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The US is no sure winner of 2-pronged global trade war

US President Donald Trump Photo: Reuters 

The United States embarked on its journey to a superpower in earnest only after the country and its allies fought a two-pronged war to defeat Nazi Germany and imperial Japan in World War II. After that, the U.S. kept a long-standing national strategy to fight and win a two-pronged war, one front in Europe and the other in Asia again in a possible third World War.

The much-dreaded third World War with gun and artillery fires did not take place, but another global war without visible flames is taking shape or virtually kicked off, it is a global trade war and this time the war was ignited by the United States, and it is fighting a two-pronged war again with no allies and by no means a sure winner.

“America first” was true this time, Uncle Sam pointed his gun and fired the first shots at Canada, Mexico and the European Union countries, unfortunately the decades-old closest allies and immediate neighbours of the United States, with the Trump administration slapping a 25 percent on steel and 10 percent on aluminium from these countries on a ground “ to rehabilitate the steel and aluminium industries in America which are crucial for the national security”.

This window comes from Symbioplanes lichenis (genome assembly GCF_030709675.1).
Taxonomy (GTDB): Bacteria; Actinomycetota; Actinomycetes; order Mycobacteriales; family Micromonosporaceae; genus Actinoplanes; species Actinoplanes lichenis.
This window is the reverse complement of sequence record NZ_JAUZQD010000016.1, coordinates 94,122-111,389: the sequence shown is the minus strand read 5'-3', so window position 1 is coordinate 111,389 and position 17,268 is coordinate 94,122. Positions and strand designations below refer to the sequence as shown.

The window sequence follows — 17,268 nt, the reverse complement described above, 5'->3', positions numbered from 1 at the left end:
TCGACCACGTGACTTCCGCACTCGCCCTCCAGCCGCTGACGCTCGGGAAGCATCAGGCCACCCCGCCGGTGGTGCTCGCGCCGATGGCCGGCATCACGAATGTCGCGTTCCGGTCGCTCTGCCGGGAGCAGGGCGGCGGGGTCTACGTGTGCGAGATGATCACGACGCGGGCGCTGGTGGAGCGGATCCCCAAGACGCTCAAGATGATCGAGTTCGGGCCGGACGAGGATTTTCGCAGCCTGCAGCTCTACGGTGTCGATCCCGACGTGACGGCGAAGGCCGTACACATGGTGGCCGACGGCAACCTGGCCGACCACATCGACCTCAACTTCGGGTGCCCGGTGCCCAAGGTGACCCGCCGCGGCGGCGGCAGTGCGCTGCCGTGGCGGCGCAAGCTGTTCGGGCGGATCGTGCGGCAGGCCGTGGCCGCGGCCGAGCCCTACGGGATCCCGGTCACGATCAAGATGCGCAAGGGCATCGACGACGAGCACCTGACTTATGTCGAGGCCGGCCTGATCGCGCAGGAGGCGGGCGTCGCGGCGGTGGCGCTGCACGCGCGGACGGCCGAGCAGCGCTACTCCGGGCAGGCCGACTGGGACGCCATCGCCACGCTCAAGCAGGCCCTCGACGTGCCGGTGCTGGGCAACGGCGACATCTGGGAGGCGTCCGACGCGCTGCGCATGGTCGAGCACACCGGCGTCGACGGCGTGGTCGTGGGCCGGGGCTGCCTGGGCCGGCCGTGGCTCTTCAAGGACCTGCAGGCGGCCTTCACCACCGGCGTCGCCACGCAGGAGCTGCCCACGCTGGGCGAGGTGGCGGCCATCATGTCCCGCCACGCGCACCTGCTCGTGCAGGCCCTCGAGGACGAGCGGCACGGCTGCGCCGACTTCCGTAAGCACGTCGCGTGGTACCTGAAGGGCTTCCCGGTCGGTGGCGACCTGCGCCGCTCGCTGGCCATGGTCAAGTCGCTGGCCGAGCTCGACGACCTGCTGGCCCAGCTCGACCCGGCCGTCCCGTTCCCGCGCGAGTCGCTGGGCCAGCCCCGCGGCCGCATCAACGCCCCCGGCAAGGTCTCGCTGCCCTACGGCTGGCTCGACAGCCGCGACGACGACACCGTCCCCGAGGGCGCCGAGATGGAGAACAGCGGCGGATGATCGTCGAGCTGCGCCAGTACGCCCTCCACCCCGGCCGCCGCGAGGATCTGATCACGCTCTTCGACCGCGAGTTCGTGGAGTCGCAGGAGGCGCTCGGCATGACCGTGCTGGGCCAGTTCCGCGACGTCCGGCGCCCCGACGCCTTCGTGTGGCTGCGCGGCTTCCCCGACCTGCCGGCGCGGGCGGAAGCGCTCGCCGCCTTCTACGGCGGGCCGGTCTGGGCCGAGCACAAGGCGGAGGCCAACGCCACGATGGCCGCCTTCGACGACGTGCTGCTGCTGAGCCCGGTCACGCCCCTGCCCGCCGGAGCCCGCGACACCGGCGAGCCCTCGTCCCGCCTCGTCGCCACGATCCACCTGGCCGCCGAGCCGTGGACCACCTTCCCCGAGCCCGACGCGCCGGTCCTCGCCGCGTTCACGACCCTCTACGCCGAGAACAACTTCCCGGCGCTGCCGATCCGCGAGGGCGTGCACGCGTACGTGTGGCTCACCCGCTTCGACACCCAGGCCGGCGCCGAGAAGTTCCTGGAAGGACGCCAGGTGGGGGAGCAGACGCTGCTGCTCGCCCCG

True, these industries might be crucial to the national security of the United States as a superpower, but these sectors should not be rehabilitated by shutting out foreign competitors, a practice obviously contradicts the free competition and market economy which the United States itself had been preaching or safeguarding for decades. Additional tariffs on foreign steel and aluminium simply means mere protection for its own.

No country or government can afford to wave white flags and surrender to any war threats or willing to be an easy prey to a predator in global trade, Canada, Mexico and European Union countries hardly wasted any time to fight back and retaliated by imposing similar tariffs on U.S. products, ranging from farming products, textiles, jeans, drinks, motorcycles and steel products. The trade war began to flare up on the trans-Atlantic front.